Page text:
My first job as curator that night was to go over scores of photographs as it happened they were nearly all well printed black and white images to see if any themes, artful juxtapositions or other thoughts occurred to me. The best thing about this gig (aside from the fact that I was treated to dinner at a very nice Italian restaurant) was that the photographers of all this work were there with me. In other words, I was not "judging" a show by selecting (or selecting out) individual images, being careful in the interest of fairness never to have even a hint of who made a particular picture. I was in on the ground floor, as it were, looking at the "take" of these exhibiting photographers, talking to them about their work, and making suggestions about what I thought was missing as the future show began to take shape in my mind.
[The other neat thing about this evening, albeit disquieting at first, was that not every image on display was a final print. In fact, there were a fair number of work prints and some photographers even brought several different versions of the same photograph for me to consider. Once I got over my initial personal aversion "Never, ever show anyone a print that you do not think is perfect" I was flattered that these folks thought enough of me to ask my opinion and comfortable enough with me to take in what I had to say.]
Looking at the prints that lay at my feet or that were spread out on a table, I certainly didn't lack for any abstracts lots of late afternoon shadows making interesting patterns through iron fences or stairways. Plenty of landscapes, too: rugged wooden fences in overgrown fields, moody late-night vistas, a couple of knock-yer-socks off industrial scenics of factory silos and shiny trucks.
Lots of that, and then some.
What I did not see a lot of was people.
It's not that there weren't any photographs of people. In fact, there were several superb portraits and other photos containing people as key elements. There just weren't many of them. And if the ostensible purpose of the upcoming exhibition is to document a city, not merely a collection of buildings, the people who live and work within those buildings are very important photographically.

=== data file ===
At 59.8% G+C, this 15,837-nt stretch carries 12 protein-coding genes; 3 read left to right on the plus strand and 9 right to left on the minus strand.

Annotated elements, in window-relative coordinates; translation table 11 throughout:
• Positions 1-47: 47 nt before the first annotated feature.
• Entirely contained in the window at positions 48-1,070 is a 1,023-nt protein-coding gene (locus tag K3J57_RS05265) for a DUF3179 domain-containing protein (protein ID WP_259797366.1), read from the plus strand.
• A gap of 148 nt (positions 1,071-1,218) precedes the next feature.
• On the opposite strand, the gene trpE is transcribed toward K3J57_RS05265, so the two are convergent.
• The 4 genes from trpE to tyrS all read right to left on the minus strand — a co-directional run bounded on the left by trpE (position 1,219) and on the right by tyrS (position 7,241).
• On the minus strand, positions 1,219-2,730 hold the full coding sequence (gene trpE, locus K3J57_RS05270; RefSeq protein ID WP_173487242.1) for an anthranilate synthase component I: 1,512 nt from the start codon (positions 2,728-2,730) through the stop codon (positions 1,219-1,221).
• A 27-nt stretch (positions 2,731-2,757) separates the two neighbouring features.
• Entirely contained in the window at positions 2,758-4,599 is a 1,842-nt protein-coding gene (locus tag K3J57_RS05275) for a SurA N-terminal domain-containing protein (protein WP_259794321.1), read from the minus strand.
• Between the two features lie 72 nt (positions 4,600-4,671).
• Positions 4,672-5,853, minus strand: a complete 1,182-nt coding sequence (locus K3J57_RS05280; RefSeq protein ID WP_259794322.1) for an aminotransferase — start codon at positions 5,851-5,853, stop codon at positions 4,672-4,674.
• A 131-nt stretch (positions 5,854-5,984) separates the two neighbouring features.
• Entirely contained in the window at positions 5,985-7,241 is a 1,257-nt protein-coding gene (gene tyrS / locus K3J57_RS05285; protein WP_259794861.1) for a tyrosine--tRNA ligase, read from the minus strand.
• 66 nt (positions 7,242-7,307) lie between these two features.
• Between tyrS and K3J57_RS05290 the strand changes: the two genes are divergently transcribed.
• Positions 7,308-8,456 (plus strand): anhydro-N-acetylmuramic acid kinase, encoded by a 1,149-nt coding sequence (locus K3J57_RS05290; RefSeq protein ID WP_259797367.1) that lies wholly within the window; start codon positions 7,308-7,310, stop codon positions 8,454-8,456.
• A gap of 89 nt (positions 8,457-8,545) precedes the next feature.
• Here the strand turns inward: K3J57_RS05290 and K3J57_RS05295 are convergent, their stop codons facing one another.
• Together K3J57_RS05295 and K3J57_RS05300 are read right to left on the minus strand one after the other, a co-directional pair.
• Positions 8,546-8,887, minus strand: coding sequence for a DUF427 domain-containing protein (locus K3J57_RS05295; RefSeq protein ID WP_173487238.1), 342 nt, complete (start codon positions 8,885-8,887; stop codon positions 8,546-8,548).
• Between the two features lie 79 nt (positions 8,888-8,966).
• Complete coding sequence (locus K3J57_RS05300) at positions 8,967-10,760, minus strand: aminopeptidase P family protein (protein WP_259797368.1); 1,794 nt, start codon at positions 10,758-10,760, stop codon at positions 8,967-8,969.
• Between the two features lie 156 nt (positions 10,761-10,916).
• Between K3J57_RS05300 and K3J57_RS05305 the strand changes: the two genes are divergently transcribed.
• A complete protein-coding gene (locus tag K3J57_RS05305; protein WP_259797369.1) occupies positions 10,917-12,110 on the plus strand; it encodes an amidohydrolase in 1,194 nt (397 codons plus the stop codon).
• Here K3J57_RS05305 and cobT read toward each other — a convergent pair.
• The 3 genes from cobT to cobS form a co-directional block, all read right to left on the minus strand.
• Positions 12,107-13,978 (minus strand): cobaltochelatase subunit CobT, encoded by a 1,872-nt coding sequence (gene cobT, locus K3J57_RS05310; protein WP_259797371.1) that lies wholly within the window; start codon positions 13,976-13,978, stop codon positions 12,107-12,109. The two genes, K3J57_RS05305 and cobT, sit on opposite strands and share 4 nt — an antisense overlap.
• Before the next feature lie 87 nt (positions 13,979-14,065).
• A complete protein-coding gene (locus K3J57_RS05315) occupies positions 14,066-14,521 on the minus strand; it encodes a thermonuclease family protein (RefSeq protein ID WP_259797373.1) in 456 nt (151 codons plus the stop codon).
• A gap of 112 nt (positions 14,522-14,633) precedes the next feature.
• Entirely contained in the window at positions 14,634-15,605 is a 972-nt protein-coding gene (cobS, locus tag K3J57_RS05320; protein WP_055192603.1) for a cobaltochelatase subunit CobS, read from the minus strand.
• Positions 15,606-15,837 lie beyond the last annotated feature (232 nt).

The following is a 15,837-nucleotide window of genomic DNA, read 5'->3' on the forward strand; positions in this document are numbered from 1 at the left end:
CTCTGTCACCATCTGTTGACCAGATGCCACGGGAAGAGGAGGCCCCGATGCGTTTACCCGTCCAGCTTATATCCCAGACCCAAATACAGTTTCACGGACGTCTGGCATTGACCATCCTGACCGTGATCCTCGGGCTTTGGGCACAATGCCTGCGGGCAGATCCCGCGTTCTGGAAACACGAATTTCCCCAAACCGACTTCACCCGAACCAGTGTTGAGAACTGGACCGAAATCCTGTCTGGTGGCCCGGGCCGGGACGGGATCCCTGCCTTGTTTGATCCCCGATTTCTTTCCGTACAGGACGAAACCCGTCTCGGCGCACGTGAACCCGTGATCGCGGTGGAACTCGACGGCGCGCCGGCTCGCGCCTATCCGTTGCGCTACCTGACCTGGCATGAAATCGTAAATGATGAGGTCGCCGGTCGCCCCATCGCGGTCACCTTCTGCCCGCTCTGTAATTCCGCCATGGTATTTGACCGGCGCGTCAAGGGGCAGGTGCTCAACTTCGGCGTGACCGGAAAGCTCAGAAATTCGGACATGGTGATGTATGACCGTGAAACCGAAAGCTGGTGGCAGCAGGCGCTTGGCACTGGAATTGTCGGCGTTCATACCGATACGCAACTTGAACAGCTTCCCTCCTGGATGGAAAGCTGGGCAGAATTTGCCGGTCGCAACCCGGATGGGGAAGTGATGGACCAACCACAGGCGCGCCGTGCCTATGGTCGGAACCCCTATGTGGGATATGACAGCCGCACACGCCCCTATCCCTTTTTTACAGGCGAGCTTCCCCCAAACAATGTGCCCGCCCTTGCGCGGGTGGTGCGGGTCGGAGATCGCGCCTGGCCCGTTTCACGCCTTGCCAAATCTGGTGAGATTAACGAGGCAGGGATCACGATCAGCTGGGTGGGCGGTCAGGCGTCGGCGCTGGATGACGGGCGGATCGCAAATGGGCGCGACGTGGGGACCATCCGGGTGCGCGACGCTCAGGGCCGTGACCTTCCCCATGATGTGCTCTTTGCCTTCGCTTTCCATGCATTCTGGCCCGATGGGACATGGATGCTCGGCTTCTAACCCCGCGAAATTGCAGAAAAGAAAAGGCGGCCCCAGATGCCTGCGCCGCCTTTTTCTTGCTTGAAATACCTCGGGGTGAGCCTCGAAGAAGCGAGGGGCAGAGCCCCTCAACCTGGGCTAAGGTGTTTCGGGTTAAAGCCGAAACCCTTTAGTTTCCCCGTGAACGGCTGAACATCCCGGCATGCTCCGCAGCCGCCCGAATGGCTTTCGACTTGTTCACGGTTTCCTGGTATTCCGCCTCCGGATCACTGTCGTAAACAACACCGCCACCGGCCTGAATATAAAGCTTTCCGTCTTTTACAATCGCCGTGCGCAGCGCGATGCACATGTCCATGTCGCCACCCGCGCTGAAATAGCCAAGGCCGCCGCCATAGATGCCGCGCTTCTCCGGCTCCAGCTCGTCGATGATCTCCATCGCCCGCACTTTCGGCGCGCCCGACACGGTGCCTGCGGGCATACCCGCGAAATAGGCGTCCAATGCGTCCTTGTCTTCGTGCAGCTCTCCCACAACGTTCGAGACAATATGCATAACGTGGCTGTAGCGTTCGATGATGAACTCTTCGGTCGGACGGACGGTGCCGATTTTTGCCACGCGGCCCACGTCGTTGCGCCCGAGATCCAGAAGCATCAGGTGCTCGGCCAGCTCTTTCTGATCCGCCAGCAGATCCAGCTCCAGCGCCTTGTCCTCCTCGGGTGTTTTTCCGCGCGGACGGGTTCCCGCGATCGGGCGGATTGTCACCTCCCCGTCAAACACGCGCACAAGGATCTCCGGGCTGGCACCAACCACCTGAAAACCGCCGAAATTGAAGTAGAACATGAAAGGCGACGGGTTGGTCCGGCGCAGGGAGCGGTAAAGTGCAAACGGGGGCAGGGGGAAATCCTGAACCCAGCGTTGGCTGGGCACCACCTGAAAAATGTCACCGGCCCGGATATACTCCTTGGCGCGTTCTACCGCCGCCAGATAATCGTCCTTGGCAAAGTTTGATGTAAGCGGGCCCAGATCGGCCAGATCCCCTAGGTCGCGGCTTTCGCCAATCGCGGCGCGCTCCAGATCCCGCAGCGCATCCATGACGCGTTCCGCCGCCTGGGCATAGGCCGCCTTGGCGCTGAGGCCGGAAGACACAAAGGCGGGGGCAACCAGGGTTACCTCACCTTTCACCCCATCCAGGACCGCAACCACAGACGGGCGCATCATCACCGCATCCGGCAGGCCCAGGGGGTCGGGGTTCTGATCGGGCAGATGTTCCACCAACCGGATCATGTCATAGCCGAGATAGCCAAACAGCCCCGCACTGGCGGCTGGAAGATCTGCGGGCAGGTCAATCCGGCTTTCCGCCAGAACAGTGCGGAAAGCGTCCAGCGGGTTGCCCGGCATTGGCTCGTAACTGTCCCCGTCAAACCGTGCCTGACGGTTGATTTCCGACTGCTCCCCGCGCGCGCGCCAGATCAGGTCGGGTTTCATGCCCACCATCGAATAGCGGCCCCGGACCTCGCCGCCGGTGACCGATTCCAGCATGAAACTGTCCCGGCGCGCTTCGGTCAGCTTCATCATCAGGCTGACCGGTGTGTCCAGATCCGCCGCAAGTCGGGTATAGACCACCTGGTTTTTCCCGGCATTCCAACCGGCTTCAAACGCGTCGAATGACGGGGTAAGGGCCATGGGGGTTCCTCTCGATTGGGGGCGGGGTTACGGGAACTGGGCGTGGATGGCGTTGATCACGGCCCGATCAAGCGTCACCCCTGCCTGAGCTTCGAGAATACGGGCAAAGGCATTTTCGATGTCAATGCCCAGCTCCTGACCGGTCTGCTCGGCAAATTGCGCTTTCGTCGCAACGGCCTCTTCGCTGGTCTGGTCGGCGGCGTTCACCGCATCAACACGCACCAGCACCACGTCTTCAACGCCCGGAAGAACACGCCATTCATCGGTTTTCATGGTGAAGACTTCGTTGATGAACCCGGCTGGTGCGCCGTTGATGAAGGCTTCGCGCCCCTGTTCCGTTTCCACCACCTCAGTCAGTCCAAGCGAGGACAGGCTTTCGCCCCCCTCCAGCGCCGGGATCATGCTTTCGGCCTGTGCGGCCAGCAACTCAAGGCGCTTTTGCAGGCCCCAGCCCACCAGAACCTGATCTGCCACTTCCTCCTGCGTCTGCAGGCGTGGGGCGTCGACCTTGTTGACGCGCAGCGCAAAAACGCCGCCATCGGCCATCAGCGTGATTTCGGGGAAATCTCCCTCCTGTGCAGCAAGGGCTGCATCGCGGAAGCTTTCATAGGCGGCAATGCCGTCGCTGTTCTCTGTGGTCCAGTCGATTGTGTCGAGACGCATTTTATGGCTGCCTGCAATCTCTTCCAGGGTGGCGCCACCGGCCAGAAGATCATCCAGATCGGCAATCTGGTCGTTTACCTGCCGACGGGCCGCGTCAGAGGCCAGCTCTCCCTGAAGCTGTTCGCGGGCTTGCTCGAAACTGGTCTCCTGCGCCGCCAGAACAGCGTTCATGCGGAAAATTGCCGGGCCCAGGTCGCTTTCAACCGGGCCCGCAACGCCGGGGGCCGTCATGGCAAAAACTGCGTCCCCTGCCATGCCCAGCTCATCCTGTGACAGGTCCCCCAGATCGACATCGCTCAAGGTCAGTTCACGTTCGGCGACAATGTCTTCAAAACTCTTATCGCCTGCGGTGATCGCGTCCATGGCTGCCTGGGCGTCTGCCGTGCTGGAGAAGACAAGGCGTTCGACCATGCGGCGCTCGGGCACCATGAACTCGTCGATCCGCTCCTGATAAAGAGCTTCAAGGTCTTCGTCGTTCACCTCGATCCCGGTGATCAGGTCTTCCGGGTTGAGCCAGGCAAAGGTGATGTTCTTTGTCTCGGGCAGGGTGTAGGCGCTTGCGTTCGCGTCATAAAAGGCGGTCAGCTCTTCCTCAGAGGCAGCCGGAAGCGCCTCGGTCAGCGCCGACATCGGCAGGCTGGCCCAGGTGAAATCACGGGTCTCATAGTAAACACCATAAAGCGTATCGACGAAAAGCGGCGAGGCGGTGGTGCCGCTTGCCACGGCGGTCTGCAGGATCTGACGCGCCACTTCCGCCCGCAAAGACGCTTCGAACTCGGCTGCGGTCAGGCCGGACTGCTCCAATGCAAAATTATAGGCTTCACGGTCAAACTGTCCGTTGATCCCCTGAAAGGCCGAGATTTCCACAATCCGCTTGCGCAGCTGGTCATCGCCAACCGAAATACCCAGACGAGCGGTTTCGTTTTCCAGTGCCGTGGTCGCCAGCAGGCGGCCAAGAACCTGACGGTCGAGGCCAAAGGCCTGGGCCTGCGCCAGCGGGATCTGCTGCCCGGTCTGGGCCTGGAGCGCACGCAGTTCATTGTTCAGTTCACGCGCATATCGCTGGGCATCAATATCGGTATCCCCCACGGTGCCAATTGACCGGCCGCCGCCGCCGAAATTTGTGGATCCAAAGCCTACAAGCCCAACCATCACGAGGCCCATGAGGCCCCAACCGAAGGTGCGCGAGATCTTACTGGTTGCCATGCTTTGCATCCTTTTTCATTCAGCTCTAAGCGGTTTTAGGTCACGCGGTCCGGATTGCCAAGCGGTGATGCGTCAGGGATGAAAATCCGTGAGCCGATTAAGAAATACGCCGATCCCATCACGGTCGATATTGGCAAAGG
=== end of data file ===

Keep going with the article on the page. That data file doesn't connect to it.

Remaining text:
This is one of the toughest lessons for a fledgling documentary photographer to learn lots more difficult than figuring how to load an M-series Leica or a Hasselblad film back. Documenting a place almost always means interacting with, and then photographing, its people. Note the phrase "interacting with." I am not talking about stalking someone anonymously with a 300mm telephoto, thinking you can cut yourself a slice of life by stealth.
It just doesn't work that way.
Interacting has been what Judy and I have been doing during more than five years of location work in Venice. Obviously a place like Venezia fairly brims with stunning architecture and places, and we've done our share of scenics all in anticipation of exhibitions and ultimately a book. [In fact, we have a show of our Venice work set for the fall at Washington's Troyer Gallery near Dupont Circle. Watch this space for details Hope you can make the opening.]
But the work that I hope will set ours apart from goodness knows how many other volumes featuring moody pictures of bridges, gondolas and carnival-goers hiding behind masks are the photos that Judy and I have "earned" through access and interaction with real people, from rich to poor, living life in the most beautiful city in the world.
What produces photographs like those shown here involves more than simply asking people for permission to take their picture. (Admittedly this first step often is the most daunting to photographers who hate to emerge from behind their cameras and actually talk to their subjects.)
What I am talking about often involves considerable advance spadework and planning: research, phone calls, letters and (now) e-mail. In fact, a great series of pictures that I made only last January at Venice's huge working commercial port at Marghera pictures made from the hulls of ships to the tops of cranes was the result of a number of letters and phone calls, not to mention the assistance of our friend Barbara, a delightful English-speaking Italian translator who not only has become a dear friend to Judy and me, but who has more than once served as a facilitator as my wife and I photographed la vita Veneziana.